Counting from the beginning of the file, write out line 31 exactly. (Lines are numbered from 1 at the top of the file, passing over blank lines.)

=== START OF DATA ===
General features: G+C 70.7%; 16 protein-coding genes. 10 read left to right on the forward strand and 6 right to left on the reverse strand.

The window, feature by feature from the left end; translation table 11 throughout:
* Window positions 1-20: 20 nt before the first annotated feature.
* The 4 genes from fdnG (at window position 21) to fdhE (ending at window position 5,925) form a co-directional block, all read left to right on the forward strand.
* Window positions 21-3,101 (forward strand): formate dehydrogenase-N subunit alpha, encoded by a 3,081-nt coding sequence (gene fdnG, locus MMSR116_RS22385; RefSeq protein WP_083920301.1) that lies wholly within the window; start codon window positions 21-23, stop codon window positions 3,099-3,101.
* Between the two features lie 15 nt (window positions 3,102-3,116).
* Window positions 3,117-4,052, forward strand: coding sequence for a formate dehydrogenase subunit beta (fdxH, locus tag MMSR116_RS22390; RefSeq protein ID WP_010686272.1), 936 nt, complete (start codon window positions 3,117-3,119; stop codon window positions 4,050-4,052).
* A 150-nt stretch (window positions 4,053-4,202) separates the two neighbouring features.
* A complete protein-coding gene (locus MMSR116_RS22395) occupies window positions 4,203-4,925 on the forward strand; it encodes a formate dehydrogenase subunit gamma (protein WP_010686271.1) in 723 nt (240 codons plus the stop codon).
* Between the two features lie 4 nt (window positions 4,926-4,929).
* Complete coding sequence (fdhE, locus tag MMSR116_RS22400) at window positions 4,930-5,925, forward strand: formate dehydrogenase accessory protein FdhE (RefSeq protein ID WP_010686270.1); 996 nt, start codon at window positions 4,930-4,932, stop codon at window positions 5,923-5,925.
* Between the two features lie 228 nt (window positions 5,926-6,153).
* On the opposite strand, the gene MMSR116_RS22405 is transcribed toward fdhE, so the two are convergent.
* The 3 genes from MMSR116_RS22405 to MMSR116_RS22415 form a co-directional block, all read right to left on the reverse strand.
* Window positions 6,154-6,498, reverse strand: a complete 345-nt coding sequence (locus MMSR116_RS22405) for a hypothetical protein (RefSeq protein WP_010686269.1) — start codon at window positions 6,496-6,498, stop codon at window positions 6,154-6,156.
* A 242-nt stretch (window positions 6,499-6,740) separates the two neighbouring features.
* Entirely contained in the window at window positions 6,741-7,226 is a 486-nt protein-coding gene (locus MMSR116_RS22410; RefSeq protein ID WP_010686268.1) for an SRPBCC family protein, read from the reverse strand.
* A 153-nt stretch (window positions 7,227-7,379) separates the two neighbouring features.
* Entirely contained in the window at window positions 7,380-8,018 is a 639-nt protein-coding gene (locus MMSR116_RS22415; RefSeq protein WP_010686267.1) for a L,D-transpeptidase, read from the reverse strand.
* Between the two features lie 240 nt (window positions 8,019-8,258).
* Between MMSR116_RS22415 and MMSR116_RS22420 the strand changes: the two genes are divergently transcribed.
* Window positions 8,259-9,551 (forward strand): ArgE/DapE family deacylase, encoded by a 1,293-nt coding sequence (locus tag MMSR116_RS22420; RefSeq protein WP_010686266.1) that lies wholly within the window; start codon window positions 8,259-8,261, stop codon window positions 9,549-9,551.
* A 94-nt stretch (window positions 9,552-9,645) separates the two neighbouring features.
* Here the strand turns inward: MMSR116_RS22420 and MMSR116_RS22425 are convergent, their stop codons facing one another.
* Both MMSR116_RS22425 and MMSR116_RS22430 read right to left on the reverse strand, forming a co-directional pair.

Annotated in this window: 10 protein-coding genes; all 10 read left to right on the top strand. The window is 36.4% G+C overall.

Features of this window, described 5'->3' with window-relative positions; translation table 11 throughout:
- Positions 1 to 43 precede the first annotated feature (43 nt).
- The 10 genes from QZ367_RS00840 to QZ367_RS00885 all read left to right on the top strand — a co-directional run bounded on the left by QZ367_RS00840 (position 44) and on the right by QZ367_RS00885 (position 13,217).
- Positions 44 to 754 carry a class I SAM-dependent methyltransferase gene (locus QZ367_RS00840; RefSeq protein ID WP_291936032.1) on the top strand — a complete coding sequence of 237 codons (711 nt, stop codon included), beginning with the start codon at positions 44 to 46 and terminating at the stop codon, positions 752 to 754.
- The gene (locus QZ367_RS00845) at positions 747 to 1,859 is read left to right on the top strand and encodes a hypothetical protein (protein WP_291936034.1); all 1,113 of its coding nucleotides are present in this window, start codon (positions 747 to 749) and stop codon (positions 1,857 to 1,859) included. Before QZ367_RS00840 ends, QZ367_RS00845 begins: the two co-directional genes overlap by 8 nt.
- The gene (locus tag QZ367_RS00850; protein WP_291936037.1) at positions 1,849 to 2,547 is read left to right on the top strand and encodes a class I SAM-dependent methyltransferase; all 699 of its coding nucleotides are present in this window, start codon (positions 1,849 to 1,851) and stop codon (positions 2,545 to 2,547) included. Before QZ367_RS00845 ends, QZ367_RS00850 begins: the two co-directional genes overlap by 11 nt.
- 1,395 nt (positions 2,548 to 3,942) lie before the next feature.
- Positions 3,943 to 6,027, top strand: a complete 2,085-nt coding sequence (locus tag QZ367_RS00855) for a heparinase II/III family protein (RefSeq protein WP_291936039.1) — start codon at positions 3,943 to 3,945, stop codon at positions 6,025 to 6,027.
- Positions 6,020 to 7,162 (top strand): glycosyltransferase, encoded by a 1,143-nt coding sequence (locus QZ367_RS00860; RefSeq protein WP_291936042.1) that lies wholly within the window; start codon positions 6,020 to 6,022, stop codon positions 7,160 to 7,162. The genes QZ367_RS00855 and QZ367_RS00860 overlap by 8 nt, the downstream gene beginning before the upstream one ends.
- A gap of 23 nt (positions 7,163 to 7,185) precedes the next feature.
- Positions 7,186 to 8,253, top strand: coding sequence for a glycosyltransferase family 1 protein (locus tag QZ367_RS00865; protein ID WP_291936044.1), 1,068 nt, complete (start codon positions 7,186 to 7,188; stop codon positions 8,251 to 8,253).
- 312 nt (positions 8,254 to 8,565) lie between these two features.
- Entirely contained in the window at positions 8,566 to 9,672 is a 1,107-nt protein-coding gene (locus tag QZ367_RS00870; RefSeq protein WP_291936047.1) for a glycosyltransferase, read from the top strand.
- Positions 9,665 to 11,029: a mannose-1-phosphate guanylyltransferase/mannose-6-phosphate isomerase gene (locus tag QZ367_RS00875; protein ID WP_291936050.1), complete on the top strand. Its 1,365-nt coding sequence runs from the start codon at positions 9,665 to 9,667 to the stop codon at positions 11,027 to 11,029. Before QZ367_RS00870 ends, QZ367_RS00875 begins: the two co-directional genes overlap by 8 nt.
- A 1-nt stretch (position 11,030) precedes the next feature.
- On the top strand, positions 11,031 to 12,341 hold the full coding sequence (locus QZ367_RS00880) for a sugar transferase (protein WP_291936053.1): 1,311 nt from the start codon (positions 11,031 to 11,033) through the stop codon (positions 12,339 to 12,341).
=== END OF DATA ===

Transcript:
- The gene (locus QZ367_RS00845) at positions 747 to 1,859 is read left to right on the top strand and encodes a hypothetical protein (protein WP_291936034.1); all 1,113 of its coding nucleotides are present in this window, start codon (positions 747 to 749) and stop codon (positions 1,857 to 1,859) included. Before QZ367_RS00840 ends, QZ367_RS00845 begins: the two co-directional genes overlap by 8 nt.